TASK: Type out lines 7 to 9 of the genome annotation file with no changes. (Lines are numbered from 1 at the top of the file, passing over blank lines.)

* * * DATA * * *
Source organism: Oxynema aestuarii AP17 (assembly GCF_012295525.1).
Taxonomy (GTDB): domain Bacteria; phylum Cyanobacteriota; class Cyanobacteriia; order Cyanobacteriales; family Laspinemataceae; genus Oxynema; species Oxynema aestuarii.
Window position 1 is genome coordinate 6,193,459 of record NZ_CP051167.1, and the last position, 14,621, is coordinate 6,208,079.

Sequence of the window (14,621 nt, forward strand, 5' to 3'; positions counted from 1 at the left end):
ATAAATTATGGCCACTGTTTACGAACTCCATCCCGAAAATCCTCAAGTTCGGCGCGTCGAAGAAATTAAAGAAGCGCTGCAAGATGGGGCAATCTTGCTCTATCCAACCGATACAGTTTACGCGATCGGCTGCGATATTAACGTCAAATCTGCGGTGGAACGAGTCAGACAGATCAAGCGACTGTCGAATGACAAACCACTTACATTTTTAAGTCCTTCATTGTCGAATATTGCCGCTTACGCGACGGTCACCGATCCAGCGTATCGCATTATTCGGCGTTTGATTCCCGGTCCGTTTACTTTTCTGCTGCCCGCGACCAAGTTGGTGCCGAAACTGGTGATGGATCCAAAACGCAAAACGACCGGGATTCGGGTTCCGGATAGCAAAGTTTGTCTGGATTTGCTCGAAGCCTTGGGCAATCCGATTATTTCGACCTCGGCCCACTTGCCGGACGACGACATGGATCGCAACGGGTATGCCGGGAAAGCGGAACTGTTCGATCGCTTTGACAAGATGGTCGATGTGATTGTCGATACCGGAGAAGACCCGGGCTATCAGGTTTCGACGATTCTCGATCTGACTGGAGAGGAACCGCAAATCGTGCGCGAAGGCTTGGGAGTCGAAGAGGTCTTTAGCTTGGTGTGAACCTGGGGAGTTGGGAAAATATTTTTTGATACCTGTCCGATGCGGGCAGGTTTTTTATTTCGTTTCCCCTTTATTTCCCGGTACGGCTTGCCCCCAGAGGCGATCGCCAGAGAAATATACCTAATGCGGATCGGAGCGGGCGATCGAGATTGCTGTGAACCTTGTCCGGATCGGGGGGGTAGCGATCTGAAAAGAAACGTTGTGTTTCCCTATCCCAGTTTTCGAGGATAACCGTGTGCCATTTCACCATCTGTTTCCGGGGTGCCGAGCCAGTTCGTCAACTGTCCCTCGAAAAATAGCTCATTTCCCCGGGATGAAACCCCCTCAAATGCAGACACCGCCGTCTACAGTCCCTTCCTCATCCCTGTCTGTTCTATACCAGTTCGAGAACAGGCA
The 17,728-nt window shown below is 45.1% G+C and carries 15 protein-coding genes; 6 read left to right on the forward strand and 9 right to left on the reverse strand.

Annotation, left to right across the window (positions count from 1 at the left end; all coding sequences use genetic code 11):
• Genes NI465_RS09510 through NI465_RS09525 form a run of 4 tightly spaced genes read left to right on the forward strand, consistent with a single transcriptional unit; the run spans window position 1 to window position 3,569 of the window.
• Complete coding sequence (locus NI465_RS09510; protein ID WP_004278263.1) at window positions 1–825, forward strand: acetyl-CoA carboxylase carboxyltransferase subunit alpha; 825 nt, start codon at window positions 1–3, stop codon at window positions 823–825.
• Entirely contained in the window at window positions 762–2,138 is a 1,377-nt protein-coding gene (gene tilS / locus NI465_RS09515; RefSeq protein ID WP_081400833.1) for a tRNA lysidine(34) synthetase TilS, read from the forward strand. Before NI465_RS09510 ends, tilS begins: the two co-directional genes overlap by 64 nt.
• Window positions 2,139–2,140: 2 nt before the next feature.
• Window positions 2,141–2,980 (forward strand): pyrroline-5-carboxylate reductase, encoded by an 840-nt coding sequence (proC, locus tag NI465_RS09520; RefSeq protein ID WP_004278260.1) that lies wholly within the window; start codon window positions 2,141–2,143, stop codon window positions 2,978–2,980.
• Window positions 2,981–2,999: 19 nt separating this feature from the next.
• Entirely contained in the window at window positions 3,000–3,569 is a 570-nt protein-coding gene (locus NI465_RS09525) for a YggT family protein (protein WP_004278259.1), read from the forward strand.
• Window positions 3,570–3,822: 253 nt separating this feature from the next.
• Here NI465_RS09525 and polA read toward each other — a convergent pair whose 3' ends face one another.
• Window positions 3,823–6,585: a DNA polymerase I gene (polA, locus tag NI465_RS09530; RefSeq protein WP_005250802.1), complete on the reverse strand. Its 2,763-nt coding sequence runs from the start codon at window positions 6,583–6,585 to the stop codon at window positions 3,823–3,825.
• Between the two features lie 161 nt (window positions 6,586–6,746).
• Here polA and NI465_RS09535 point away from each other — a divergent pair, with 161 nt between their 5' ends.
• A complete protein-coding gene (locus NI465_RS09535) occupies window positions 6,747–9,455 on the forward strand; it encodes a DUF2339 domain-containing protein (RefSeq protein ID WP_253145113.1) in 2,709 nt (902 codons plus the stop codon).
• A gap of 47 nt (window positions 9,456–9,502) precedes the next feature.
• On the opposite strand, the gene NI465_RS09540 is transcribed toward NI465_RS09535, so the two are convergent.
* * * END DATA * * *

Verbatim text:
Annotation, left to right across the window (positions count from 1 at the left end; all coding sequences use genetic code 11):
• Genes NI465_RS09510 through NI465_RS09525 form a run of 4 tightly spaced genes read left to right on the forward strand, consistent with a single transcriptional unit; the run spans window position 1 to window position 3,569 of the window.
• Complete coding sequence (locus NI465_RS09510; protein ID WP_004278263.1) at window positions 1–825, forward strand: acetyl-CoA carboxylase carboxyltransferase subunit alpha; 825 nt, start codon at window positions 1–3, stop codon at window positions 823–825.